COLUMBUS, Ohio (WCMH) – Heading into the third day after winter break, widespread staffing absences are continuing to affect schools throughout central Ohio.
Seven Columbus City Schools will not hold in-person learning Wednesday, six of them due to staff shortages.
This marks an improvement from the last two days.
Columbus City Schools Superintendent Dr. Talisa Dixon said the district will be dealing with these issues for the foreseeable future.
“It’s no secret we’re having some staffing challenges since return,” she said.
As of now, seven Columbus City Schools will be remote learning Wednesday. On Tuesday, there were 13; on Monday, 10.
Dixon said she appreciates families’ flexibility.
“We want the students in front of their teachers as much as possible,” she said. “We definitely do not want our students in front of sick teachers or our sick teachers in front of students.”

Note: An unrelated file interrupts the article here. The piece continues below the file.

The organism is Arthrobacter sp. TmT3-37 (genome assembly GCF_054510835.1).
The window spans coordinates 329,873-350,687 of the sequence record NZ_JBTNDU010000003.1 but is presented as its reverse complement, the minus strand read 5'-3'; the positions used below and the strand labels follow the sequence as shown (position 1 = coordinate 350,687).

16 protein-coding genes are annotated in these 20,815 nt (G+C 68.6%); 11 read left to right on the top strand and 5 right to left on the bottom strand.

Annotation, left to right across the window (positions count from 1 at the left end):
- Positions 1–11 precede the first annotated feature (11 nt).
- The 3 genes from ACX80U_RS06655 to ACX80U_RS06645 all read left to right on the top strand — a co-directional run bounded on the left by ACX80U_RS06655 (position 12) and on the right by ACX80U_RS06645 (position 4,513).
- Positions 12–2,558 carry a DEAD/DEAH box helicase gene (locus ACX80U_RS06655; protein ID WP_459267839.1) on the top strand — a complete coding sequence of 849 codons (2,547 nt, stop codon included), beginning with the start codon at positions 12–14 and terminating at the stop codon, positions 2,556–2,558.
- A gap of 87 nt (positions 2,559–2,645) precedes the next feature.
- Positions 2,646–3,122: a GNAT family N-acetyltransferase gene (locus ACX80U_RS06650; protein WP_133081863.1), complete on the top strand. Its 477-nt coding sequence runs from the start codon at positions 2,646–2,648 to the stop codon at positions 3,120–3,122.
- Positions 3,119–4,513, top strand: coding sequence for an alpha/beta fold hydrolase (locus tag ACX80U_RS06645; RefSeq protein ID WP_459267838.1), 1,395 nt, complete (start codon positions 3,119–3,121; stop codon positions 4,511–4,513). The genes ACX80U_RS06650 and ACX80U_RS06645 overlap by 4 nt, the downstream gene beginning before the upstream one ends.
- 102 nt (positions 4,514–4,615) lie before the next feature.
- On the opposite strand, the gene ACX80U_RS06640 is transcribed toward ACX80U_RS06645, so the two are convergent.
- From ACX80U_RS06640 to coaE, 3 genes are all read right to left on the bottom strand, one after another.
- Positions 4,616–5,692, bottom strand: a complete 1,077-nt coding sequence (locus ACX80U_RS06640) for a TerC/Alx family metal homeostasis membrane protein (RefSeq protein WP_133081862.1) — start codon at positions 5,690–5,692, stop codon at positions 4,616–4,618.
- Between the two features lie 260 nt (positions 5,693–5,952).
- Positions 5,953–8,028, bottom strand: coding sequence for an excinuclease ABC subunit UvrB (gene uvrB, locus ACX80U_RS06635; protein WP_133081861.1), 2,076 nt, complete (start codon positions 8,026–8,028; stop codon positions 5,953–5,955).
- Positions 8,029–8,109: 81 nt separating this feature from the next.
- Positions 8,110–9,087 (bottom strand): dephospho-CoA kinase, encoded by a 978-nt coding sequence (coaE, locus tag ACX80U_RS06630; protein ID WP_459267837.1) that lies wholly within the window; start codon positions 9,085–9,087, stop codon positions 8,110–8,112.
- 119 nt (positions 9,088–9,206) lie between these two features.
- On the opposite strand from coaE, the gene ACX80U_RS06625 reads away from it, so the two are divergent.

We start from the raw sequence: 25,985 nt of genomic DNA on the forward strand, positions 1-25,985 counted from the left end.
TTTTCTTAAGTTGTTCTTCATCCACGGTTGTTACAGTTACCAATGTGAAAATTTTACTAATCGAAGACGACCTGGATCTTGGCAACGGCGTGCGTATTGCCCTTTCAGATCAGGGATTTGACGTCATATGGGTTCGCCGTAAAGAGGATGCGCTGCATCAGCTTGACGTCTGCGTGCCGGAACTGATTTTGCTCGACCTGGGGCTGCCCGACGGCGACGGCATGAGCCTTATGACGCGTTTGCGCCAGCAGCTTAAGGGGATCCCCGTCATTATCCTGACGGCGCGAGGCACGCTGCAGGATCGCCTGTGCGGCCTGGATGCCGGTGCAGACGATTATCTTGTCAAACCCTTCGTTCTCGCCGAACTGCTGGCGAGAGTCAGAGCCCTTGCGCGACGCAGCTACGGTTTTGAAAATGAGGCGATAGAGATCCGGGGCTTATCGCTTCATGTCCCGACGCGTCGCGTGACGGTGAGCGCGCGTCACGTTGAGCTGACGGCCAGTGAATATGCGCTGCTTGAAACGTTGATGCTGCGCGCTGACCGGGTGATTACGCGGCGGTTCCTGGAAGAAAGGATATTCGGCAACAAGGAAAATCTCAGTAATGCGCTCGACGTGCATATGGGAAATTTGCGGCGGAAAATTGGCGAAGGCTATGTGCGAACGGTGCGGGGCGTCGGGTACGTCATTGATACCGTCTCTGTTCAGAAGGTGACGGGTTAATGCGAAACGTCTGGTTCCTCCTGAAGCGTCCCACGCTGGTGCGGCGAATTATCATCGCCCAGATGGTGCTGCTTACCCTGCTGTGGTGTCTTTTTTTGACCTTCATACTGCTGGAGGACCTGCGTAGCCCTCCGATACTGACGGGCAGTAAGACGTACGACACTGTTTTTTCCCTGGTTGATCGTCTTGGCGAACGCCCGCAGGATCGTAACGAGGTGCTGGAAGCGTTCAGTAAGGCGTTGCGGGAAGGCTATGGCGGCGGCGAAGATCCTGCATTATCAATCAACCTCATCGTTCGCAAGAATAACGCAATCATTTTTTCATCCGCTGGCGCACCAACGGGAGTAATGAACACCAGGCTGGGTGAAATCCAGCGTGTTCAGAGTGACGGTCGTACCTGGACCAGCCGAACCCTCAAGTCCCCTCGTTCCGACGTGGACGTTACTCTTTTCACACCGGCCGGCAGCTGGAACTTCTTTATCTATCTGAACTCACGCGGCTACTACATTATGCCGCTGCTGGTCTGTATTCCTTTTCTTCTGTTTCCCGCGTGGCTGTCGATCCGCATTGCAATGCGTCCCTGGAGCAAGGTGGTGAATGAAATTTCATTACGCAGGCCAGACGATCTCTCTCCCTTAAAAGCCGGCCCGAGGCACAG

The district’s COVID-19 dashboard shows case numbers in the school community are up: approximately 4.5 times higher in teachers over the last two reporting periods.
Columbus City Schools has more than 9,000 employees. According to Dixon, there have been about 1,000 staff members – teachers and other staff – out each of the last two days due to all kinds of absences, including COVID-19 and seasonal illness.
“It’s impacting the entire enterprise and it’s not in their control, it’s not in our control,” Dixon said.
She added there isn’t a specific threshold on the number of staff to determine if a school opens or not, with that decision made on a school-by-school basis.
The district currently requires masks for all students and staff regardless of vaccination status.
District leaders have another meeting with the health team Wednesday.
“If we continue those mitigation efforts as I described, as long as we have staff and students who can come into the classroom, I believe kids are safest in the classroom,” said Columbus Public Health Commissioner Dr. Mysheika Roberts.
Most schools in the district have been learning in person through all this. Dixon said central office staff have been supporting open schools but adds that is not sustainable.